Then I read these words of Cheryl's: "Action Plot and Emotional Plot are like the double helix of DNA, weaving in and out of each other so an Action event inspires an Emotional reaction in your character, which in turn inspires her to do something that drives the Action forward. The more tightly you can interweave all of these things, the more elegant your book will be."
Core is the heart and the nexus.
That's when it hit me that the natural place for my plots to interconnect is the core. I needed to stop insisting the Core was beside the Point. If what mattered most to me was my main character's background, I needed to use it in the mystery.
So I rewrote. I took apart my mystery plot in order to rebuild it on new ground.
The emotional plot of my story remained 12 year old Allen Mak reconnecting with her grandmother, finally discovering the neighborhood she's lived in for years, and coming to learn that connection requires openness and work, including getting over her compulsion to hide.
My action plot remained a mystery, but the stakes became not just the survival of Allen's uncle's store, or the endurance of a friendship, or even Allen's self-respect under her grandmother's gaze. The stakes became her immigrant family's dreams: the loss of their life savings, Allen's father's absence as he takes a job hundreds of miles away to make up the money, the threat of further disconnection and alienation.
As it turned out, my problem wasn't that I wanted to serve Lucky Charms. My problem was that I thought in order to do so, I had to ignore my main character's background.
I was wrong. My plot remained fun and twisty, and, I hope, able to delight like a bowl of Lucky Charms.
Core is what makes the story matter.
So here's the lesson I took away: in order for a story to matter, its plots should reveal the core. Or, said another way, I shouldn't play peekaboo with what matters most to me in a story.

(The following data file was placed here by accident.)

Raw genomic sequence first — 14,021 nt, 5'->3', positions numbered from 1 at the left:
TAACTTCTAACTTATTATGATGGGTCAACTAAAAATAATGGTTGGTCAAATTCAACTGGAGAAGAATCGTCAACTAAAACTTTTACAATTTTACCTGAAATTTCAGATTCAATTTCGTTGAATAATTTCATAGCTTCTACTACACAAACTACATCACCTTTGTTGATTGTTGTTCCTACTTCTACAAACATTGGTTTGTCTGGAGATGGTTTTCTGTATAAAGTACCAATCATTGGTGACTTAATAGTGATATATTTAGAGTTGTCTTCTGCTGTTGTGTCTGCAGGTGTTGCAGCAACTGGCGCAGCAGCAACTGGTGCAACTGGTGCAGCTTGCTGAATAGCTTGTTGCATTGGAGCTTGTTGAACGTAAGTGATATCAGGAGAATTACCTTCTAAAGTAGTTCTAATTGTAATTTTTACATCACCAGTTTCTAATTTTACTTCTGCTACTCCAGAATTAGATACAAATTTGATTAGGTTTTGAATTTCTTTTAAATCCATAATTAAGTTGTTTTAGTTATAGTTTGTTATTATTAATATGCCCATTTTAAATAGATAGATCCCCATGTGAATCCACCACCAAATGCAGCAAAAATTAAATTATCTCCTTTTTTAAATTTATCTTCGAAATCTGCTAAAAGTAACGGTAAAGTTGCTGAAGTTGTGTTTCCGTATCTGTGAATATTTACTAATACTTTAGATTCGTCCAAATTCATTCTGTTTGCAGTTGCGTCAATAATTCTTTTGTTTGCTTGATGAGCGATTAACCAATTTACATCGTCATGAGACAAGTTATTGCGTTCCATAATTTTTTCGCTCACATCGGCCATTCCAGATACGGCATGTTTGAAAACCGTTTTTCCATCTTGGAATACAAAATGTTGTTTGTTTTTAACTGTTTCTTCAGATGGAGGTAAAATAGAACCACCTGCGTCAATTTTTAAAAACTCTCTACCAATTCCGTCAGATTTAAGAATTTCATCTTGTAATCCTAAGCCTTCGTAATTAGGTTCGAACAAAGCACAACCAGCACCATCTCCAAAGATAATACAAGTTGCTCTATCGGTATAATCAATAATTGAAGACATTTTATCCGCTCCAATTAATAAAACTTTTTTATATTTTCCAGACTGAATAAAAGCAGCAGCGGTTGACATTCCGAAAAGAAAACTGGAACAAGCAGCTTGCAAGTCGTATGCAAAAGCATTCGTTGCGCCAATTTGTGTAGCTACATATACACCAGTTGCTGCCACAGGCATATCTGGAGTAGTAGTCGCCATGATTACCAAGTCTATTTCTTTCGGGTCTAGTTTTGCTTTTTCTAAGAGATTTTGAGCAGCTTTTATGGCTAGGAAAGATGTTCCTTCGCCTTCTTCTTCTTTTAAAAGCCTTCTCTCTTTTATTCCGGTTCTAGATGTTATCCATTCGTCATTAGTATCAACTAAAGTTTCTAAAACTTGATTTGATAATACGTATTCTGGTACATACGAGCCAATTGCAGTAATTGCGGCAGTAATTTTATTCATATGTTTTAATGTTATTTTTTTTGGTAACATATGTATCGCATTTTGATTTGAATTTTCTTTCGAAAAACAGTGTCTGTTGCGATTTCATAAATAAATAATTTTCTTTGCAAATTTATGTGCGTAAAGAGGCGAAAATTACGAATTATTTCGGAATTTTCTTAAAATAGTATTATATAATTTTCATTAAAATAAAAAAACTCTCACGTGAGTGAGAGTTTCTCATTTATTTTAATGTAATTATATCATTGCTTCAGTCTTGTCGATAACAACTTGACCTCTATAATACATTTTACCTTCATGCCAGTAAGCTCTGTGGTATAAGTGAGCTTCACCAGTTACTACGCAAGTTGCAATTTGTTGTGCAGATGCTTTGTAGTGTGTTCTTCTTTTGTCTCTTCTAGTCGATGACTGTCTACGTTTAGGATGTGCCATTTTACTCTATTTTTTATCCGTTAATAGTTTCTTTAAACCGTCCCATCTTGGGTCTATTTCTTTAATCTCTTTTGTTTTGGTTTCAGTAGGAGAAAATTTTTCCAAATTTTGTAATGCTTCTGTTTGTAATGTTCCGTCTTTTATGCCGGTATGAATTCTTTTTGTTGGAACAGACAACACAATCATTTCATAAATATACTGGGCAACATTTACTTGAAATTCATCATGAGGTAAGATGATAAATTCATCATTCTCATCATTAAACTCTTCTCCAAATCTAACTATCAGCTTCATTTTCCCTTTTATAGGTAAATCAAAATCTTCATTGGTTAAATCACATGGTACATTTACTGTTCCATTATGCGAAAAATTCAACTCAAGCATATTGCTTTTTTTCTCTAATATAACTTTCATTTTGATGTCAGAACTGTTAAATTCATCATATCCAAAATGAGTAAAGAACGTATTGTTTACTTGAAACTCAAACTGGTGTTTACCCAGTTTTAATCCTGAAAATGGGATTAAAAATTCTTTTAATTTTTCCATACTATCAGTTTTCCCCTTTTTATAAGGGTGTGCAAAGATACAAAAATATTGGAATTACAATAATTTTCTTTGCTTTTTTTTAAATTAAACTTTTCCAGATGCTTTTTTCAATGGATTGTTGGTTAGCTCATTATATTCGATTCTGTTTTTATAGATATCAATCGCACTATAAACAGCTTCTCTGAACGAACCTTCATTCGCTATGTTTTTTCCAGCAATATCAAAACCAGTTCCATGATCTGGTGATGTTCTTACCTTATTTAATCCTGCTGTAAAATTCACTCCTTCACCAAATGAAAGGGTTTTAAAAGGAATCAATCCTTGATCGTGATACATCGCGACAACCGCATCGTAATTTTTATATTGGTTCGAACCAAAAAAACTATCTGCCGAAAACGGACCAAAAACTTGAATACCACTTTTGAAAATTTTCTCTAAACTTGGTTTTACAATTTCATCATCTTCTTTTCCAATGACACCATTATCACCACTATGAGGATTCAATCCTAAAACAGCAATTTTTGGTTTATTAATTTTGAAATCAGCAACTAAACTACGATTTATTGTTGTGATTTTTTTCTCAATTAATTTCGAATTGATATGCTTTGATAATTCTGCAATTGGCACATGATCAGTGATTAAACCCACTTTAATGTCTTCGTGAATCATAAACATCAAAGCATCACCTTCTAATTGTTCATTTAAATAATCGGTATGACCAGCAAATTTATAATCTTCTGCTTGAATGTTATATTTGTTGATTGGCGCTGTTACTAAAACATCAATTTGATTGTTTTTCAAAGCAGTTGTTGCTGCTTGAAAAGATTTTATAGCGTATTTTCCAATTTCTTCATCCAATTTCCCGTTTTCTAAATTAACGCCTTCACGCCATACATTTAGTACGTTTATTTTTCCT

What matters most to you in your story?
A few notes:
- I am definitely NOT saying stories with diverse characters should have diversity as their point (please no). I am saying that for this story, my protagonist's specific background was important to me, and that my insistence on it being only incidental was diminishing the story.
- There has recently been a lot of discussion about the lack of diversity in Children's Lit. See Lee & Low, NPR, Betsy Bird, Ellen Oh, Roger Sutton. I wasn't thinking about this during my revisions, but I agree with and appreciate all of these posts.
- Finally, some lessons are slow to take (or maybe some folks, meaning me, are slow learners). In order for a story to matter, its plots should reveal the core. I'm currently working on a story about a girl whose passion/talent is computer programming. And guess what? I had to figure out that to make the story sing, I can't sneak in the programming; I have to make it matter.
About Ki-Wing MerlinKi-Wing Merlin, like Allen in her book, is a Chinese immigrant raised largely by her grandmother. A graduate of Yale, she’s a member of SCBWI and lives in North Carolina with her husband and two sons. She is represented by Tamar Rydzinski of Laura Dail Literary Agency.
Online, you can find Ki-Wing here and on Twitter. She is also a contributor to the upcoming Kidliterati blog.